National News

Fueled by indulgence and machismo, restaurants are a hotbed for sexual harassment

Posted December 24, 2017 6:06 p.m. EST

When Brenda Terry was 16 and living in St. Louis, she was a host and food runner at a sports bar where female employees wore cute little cheerleading skirts. One night, she said, a patron grabbed her crotch. She ran to her management team and they demanded she point out the culprit. Turns out, it was a regular customer. According to Terry, he was not reprimanded, nor ejected from the establishment.

Terry, 32, has worked in kitchens, in dining rooms and behind the bar. She has been a bartender at Ciro's, the Bricks and Fodder & Shine in Tampa and the Mill in St. Petersburg. She is the president of the Tampa chapter of the United State Bartending Guild. She said she has been sexually harassed in many forms in every work environment she has ever been in, usually by customers.

"I'm numb to it," she said. "I expect that behavior and allow it to roll off my back. Is that the best course of action? I'm not sure," she said, adding that bartending while female has additional challenges. "If you want to be a female bartender you need to be hot and you need to smile. I've known female bartenders who have been fired for not smiling enough."

In recent months, American women have stopped smiling.

The number of powerful men brought down by sexual assault accusations is growing daily. Hollywood, news media and Capitol Hill have all been dramatically affected by these accusations. But there's one industry that may trump them all.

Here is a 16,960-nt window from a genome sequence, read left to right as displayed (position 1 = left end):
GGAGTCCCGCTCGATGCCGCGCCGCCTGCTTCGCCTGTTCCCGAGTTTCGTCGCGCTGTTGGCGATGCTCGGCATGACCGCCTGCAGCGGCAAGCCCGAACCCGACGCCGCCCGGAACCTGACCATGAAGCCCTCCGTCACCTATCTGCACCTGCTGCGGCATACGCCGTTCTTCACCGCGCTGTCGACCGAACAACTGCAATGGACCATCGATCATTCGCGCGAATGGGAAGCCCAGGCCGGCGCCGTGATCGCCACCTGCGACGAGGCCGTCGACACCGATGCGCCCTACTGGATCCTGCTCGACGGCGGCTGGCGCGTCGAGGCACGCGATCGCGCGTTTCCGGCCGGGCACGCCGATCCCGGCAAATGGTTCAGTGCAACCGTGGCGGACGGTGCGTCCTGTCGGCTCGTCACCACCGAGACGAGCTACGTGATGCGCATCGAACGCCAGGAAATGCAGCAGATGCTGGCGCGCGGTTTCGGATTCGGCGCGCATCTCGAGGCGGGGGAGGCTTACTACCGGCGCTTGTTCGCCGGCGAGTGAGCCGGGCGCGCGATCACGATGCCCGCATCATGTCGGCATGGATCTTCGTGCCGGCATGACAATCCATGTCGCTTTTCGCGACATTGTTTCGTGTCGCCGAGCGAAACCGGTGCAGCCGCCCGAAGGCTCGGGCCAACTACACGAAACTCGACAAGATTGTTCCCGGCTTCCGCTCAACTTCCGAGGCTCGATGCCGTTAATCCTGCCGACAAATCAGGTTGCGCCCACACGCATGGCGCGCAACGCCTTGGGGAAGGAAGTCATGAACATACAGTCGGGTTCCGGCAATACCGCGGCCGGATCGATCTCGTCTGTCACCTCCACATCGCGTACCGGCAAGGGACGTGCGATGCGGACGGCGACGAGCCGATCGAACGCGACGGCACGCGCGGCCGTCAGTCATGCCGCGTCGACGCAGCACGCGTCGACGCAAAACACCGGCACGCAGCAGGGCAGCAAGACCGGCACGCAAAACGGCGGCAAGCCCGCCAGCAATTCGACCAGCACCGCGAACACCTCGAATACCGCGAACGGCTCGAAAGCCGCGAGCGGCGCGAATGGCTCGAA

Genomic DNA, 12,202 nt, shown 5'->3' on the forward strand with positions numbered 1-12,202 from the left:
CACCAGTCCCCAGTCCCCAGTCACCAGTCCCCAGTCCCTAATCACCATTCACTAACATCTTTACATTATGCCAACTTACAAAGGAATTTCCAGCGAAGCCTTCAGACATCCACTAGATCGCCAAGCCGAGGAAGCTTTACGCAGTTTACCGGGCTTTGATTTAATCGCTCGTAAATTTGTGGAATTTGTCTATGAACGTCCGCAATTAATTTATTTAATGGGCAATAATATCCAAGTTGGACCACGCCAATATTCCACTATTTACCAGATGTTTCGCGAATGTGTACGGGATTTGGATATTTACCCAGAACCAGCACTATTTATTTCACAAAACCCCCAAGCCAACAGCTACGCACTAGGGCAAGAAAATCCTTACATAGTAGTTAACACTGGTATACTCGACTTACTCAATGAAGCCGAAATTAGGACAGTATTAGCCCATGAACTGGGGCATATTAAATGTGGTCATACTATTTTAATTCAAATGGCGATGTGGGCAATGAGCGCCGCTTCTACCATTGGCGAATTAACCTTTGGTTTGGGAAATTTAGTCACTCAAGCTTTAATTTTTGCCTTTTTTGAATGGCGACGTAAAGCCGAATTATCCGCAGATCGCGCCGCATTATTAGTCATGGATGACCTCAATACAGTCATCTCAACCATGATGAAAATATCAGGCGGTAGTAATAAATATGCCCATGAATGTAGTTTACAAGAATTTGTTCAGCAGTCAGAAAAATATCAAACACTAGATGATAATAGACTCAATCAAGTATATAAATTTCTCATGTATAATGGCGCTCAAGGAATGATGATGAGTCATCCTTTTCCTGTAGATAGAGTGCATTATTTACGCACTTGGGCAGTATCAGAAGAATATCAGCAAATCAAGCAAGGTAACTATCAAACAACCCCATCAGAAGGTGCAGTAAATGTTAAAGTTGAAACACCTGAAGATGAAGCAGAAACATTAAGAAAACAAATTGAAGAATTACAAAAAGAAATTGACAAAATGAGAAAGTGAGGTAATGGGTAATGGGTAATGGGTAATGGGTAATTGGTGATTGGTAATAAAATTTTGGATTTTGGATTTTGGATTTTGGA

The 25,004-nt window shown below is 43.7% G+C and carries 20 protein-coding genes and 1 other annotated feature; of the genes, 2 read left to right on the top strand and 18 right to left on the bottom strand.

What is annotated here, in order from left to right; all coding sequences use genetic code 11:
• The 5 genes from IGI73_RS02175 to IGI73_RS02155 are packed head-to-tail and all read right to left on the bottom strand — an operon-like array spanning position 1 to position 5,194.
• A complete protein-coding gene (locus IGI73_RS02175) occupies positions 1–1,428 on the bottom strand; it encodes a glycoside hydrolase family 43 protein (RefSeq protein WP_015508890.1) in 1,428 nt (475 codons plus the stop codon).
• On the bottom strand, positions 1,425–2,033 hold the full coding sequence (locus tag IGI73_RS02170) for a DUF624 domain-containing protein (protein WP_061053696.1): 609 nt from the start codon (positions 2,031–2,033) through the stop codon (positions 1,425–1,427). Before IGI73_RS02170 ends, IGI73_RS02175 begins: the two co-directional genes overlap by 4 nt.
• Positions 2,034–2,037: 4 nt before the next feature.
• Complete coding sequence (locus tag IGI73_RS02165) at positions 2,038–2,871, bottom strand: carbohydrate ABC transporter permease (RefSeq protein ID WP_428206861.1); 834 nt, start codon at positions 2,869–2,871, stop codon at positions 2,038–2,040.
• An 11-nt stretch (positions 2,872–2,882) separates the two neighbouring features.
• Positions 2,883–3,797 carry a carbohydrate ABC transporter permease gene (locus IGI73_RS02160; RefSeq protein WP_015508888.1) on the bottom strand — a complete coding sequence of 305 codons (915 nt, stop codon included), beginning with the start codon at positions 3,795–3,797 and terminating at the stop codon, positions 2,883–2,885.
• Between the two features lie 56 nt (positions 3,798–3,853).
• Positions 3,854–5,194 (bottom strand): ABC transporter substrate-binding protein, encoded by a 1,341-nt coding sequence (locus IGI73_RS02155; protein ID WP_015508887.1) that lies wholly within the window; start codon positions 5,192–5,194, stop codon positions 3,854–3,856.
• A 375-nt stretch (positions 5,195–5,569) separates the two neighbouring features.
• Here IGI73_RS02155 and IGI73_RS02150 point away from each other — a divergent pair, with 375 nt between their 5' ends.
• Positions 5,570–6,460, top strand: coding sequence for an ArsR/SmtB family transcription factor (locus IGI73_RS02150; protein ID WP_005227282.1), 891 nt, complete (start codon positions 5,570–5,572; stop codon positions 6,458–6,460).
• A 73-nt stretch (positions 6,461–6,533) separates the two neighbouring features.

The food industry -- restaurants, hotels and other hospitality establishments -- accounted for 14.2 percent of sexual harassment claims filed to the U.S. Equal Employment Opportunity Commission from 2005 to 2015, the highest of all fields. But according to the Bureau of Labor Statistics, the food services industry accounts for just 7.2 percent of the total workforce. By comparison, health care jobs accounted for 11.5 percent of claims and the construction industry accounted for 2.5 percent.

In the past weeks, famous chefs including John Besh, Mario Batali and Spotted Pig owner Ken Friedman have stepped away from their restaurant empires as accusations of sexual impropriety have emerged. On Thursday, the James Beard Foundation, which has awarded honors to Batali, Besh and Friedman, announced it was reviewing policies "to ensure the integrity of our programs."

A statement read: "We do not condone any behavior contrary to the values of good leadership that our awards represent or that in any way thwarts the opportunity for everyone in our industry to thrive."

But it's not only famous people, and it's not only chefs and it's not only hospitality industry workers preying upon fellow employees. According to a 2014 Restaurant Opportunities Centers United report about sexual harassment, 78 percent of restaurant workers had been harassed at one time by a customer.

It seems the food industry is a Petri dish uniquely hospitable to sexual harassment, inappropriate behavior and missed social cues. It's an industry fueled by adrenaline, late nights and alcohol, one in which servers, 71 percent female, are often encouraged or mandated to dress in an alluring manner. It's an industry that often functions as the fiefdom of a chef/owner, workplace culture and mores established by the "king." Often without a human resources apparatus, it's an industry in which deep-seated animosities simmer between the back of the house (kitchen) and the front (service staff).